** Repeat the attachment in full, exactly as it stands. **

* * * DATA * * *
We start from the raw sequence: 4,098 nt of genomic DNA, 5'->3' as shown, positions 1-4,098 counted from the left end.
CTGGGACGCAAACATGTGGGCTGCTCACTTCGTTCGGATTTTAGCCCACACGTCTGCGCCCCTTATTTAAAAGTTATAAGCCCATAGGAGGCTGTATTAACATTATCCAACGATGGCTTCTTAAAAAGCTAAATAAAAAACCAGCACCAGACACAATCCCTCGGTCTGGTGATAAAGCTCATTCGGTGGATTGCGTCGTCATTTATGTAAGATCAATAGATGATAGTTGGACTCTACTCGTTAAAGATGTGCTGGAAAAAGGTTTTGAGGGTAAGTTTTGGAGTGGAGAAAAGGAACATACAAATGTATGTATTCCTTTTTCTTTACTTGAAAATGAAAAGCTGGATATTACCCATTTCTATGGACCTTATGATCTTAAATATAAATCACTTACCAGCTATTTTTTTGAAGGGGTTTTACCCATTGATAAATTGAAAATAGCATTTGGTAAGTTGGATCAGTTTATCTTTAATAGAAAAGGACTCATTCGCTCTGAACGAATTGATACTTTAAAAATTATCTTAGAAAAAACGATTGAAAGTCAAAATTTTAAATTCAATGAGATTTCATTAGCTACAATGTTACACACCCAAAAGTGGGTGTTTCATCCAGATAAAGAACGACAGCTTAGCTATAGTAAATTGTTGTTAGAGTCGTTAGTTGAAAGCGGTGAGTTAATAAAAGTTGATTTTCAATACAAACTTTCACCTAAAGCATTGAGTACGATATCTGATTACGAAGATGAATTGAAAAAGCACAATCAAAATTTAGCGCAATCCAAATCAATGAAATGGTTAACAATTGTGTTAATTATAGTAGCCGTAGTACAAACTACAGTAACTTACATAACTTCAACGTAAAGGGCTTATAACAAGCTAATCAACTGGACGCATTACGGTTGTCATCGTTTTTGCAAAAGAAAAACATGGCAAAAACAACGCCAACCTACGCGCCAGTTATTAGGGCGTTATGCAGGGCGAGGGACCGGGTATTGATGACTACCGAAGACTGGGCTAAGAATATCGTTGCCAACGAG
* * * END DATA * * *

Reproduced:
We start from the raw sequence: 4,098 nt of genomic DNA, 5'->3' as shown, positions 1-4,098 counted from the left end.
CTGGGACGCAAACATGTGGGCTGCTCACTTCGTTCGGATTTTAGCCCACACGTCTGCGCCCCTTATTTAAAAGTTATAAGCCCATAGGAGGCTGTATTAACATTATCCAACGATGGCTTCTTAAAAAGCTAAATAAAAAACCAGCACCAGACACAATCCCTCGGTCTGGTGATAAAGCTCATTCGGTGGATTGCGTCGTCATTTATGTAAGATCAATAGATGATAGTTGGACTCTACTCGTTAAAGATGTGCTGGAAAAAGGTTTTGAGGGTAAGTTTTGGAGTGGAGAAAAGGAACATACAAATGTATGTATTCCTTTTTCTTTACTTGAAAATGAAAAGCTGGATATTACCCATTTCTATGGACCTTATGATCTTAAATATAAATCACTTACCAGCTATTTTTTTGAAGGGGTTTTACCCATTGATAAATTGAAAATAGCATTTGGTAAGTTGGATCAGTTTATCTTTAATAGAAAAGGACTCATTCGCTCTGAACGAATTGATACTTTAAAAATTATCTTAGAAAAAACGATTGAAAGTCAAAATTTTAAATTCAATGAGATTTCATTAGCTACAATGTTACACACCCAAAAGTGGGTGTTTCATCCAGATAAAGAACGACAGCTTAGCTATAGTAAATTGTTGTTAGAGTCGTTAGTTGAAAGCGGTGAGTTAATAAAAGTTGATTTTCAATACAAACTTTCACCTAAAGCATTGAGTACGATATCTGATTACGAAGATGAATTGAAAAAGCACAATCAAAATTTAGCGCAATCCAAATCAATGAAATGGTTAACAATTGTGTTAATTATAGTAGCCGTAGTACAAACTACAGTAACTTACATAACTTCAACGTAAAGGGCTTATAACAAGCTAATCAACTGGACGCATTACGGTTGTCATCGTTTTTGCAAAAGAAAAACATGGCAAAAACAACGCCAACCTACGCGCCAGTTATTAGGGCGTTATGCAGGGCGAGGGACCGGGTATTGATGACTACCGAAGACTGGGCTAAGAATATCGTTGCCAACGAG